oscar2 Locomotive Fireman

After : Still not totally impressed with it, needs improvement.
Lobo_415

I'm not sure I'd do anything else to it.  It looks like you've dusted the running gear of the loco and tender with a light coat of grime but if not, that's the only thing I'd do really.  Or you could go ape and turn it into a rust bucket to practice on, after all, it's a non runner.  But if you go find a good pic of the Scotsman of which there'll be loads, they'll all show a pretty clean engine so as is should do.  And I suppose that's the main point, copy from the original where possible.  When I've tried to freelance a weathering job on a wagon I usually stuff it up by going overboard making the weathering look unrealistic, so I always now search for a few pics for inspiration or to copy parts of the prototype.

And yeah, that Weathering Mag. Impressive stuff!
  Lobo_415 Beginner

I'm not sure I'd do anything else to it.  It looks like you've dusted the running gear of the loco and tender with a light coat of grime but if not, that's the only thing I'd do really.  Or you could go ape and turn it into a rust bucket to practice on, after all, it's a non runner.  But if you go find a good pic of the Scotsman of which there'll be loads, they'll all show a pretty clean engine so as is should do.  And I suppose that's the main point, copy from the original where possible.  When I've tried to freelance a weathering job on a wagon I usually stuff it up by going overboard making the weathering look unrealistic, so I always now search for a few pics for inspiration or to copy parts of the prototype.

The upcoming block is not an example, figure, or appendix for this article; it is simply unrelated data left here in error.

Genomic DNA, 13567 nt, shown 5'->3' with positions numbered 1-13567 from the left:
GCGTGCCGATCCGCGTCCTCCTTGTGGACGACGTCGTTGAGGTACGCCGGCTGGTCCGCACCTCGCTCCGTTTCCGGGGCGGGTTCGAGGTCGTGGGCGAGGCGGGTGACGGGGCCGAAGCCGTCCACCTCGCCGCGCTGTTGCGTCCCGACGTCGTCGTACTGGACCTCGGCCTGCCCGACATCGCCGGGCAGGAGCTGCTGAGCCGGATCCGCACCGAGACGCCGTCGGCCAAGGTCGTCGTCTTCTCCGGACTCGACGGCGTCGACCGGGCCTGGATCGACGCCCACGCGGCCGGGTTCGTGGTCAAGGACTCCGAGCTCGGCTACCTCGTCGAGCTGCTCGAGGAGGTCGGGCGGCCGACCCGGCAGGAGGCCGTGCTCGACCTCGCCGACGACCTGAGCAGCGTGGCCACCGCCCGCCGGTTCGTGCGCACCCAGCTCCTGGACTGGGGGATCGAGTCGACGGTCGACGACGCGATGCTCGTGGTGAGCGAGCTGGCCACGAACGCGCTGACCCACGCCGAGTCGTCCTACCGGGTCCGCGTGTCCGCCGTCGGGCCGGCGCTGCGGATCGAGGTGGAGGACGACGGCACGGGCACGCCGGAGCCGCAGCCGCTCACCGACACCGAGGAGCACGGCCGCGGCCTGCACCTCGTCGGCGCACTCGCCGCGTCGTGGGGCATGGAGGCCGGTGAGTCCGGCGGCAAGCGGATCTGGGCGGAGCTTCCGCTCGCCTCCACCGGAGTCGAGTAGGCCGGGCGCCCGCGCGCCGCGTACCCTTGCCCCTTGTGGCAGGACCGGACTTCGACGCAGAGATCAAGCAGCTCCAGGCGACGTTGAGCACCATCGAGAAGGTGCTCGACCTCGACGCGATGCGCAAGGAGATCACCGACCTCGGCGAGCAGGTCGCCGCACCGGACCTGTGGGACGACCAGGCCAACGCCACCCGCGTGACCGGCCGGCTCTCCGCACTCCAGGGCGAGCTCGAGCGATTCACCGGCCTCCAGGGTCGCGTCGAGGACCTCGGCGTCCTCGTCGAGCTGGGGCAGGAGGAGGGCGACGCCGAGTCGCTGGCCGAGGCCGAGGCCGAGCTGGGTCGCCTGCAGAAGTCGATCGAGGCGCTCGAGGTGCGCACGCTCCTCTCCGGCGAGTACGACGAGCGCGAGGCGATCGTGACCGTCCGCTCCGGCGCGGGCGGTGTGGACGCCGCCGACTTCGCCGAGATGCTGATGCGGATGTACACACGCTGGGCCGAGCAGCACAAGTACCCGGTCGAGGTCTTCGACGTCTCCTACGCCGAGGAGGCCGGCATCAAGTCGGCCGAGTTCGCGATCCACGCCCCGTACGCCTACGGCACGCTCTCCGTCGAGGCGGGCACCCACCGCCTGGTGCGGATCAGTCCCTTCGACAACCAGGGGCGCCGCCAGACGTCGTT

And yeah, that Weathering Mag. Impressive stuff!
oscar2

Yeah that was the plan. Same deal the Mallard and Tornado etc. I'll only lightly weather them since most pictures I find they are fairly clean, only with a soot layer on top of the boiler and the roof is always fairly matt in finish from ash/soot. Wheels are fairly clean just the gloss has been covered with a fine layer of dirt.

I have a very old book, It has a huge 2 page colour picture of Mallard in the early 60's. It's still glossy, but a more of a heavier layer of dirt/etc compared to the other A4's you see in preservation service today.

I might try a layer of clear or varnish first, then powders then a matt clear just over the powders to seal them. Or maybe powders while the paint is still tacky? To give the paint scheme that gloss look but with a fine layer of soot on top where it usually accumulates like most preserved well kept BR loco's today.